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Ken Weber

Caledon writer Ken Weber’s best-selling Five Minute Mysteries series is published in 22 languages. Ken is also the Historic Hills columnist and puzzle meister for this magazine and has a loyal following here in the hills.

Puzzles Autumn 2014

A Puzzling Conclusion: Autumn 2014

Sep 11, 2014

Try a new game at the Jolly Morphology Club, find the missing letters at the Alton Fair and can the bus hold all the passengers?

From the front page of the Brampton Conservator, August 5, 1914. Illustration credit the Montreal Star. Illustration Courtesy Peel Art Gallery, Museum and Archives.

Our Local Press on the Eve of the Great War

Jun 17, 2014

From the first week of August onward, war news exploded onto the pages of community papers, filling them almost cover to cover.

Missing lambs in Shelburne

A Puzzling Conclusion: Summer 2014

Jun 17, 2014

Albion challenges Garafraxa, missing animal life at the Shelburne 4-H and Silas Renarm returns to Palgrave.

The On-Again-Off-Again Birth of Peel County

Mar 23, 2014

When the council of the newly independent County of Peel convened in 1867, a first task was to choose a site and a builder for the courthouse and jail.

War Letter

A Puzzling Conclusion: Spring 2014

Mar 23, 2014

A Wartime Letter at DCMA, An In The Hills Two Minute In-Your-Head Challenge and Crossing the Credit on a Rope.

“There’s Something Under Dufferin County”

Nov 19, 2013

As far back as 1886, for example, gold was discovered in Melancthon Township near Dundalk.

A Puzzling Conclusion: Winter 2013

Nov 19, 2013

The Jolly Morphology Club, free eggs and who is the man in the photograph?

A Place Like Home

Sep 11, 2013

For Canadian boys passing through England during World War I, the Perkins Bull Hospital for Convalescent Canadian Officers offered family warmth and the comfort of “home sweet home,” something all of them desperately needed.

Once Upon a Time There Were House Calls

Sep 11, 2013

Before the days of clinics, emergency rooms and office hours, most medical treatment took place in a patient’s home. It was a challenging and uncertain process, and not just for the patient.

A maze

A Puzzling Conclusion: Autumn 2013

Sep 11, 2013

At the Market in Creemore, from Melancthon to Mississippi and a rainy day challenge.

A Place for the Deserving Poor

Jun 17, 2013

Males and females, including married couples, slept and ate separately.

A Puzzling Conclusion: Summer 2013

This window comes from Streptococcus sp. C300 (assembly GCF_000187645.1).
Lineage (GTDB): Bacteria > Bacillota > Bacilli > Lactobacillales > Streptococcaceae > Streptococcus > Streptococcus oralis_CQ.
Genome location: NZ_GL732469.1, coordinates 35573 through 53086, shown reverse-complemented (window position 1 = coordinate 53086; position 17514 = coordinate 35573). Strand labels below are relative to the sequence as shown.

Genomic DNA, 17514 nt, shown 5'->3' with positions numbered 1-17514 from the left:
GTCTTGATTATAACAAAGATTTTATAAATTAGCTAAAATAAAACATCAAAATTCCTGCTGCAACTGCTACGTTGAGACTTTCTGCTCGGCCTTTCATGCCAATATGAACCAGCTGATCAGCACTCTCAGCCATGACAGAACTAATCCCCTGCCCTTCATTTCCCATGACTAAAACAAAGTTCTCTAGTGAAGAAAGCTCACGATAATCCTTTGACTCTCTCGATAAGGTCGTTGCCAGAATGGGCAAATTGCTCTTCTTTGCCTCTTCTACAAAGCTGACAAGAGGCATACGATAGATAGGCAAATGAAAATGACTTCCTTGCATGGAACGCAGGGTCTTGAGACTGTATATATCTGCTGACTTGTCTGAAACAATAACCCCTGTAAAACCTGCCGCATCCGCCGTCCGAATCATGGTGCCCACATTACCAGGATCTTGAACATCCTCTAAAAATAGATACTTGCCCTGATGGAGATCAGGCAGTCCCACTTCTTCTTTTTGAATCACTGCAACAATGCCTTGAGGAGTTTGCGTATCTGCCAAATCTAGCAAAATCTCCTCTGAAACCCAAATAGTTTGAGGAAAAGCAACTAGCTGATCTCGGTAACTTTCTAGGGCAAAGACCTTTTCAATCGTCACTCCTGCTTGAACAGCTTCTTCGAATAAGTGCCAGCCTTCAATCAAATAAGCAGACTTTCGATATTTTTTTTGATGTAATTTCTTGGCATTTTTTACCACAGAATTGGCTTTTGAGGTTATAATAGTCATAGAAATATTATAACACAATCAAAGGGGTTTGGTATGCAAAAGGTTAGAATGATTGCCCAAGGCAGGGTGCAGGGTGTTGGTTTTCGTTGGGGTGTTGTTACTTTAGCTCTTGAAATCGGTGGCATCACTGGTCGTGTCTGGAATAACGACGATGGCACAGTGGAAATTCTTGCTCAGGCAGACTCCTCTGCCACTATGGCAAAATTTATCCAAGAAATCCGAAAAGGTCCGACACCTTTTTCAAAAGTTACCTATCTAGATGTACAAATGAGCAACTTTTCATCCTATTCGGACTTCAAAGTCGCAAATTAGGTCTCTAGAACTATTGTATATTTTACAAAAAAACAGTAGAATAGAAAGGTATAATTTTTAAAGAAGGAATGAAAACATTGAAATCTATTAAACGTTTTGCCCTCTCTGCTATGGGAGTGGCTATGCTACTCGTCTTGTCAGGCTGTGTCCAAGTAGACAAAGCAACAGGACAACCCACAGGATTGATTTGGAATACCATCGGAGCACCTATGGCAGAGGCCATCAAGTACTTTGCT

Jun 17, 2013

At the Charleston Fair, using your head, speed puzzles and a mini mystery.

Bob Cook

The Great Escaper

Mar 31, 2013

The Orangeville Sun called him Robert the Bold. Local police called him ‘armed and dangerous.’ His neighbours called him ‘misunderstood.’ Bob Cook’s story fits all these descriptions – and then some.

A Puzzling Conclusion: Spring 2013

Mar 31, 2013

From Terra Cotta to Terra Nova, a leaky roof in Alton and how Ginny fooled Jack.

Sir Francis Bond Head, lieutenant-governor of Upper Canada, whose arrogant misreading of the political situation had helped bring about the 1837 uprising, issued a proclamation offering a £1ooo reward for capture of Mackenzie.

How William Lyon Mackenzie Escaped Through Caledon …or Not!

Nov 17, 2012

They were smuggled food by a local farmer’s wife who, knowing she was being watched, would tie packages of food to her crinolines and go for a walk.

Sir Francis Bond Head, lieutenant-governor of Upper Canada, whose arrogant misreading of the political situation had helped bring about the 1837 uprising, issued a proclamation offering a £1ooo reward for capture of Mackenzie.

The Rebellion of 1837: Not Just Montgomery’s Tavern

Nov 17, 2012

The rebellion in Upper Canada finally got British authorities to look into what was upsetting the colonies.

A Puzzling Conclusion: Winter 2012

Nov 16, 2012

Balancing imaginary eggs, Mr. Stuart, sidewalk chalk in Orangeville and an In The Hills Mini Mystery.

Shelburne Public Library has just won second prize (behind Halifax but ahead of all other major Canadian cities) in TD Bank’s Canada-wide assessment of “best summer reading programs.”

Your Public Library is Hot!

Sep 13, 2012

Once upon a time the public library was like a cathedral, where patrons came and went in reverent silence. Not anymore. Today’s library is action central.

In The Hills is an independent, locally owned print and online magazine that has earned its reputation as the best-read, best-loved magazine in Headwaters.

The magazine is delivered to more than 40,000 homes and farms throughout Caledon, Erin, Dufferin, Orangeville and Creemore – up to double the circulation of any other local publication. And it is available to visitors at local inns, restaurants, specialty retail stores and other tourist locations.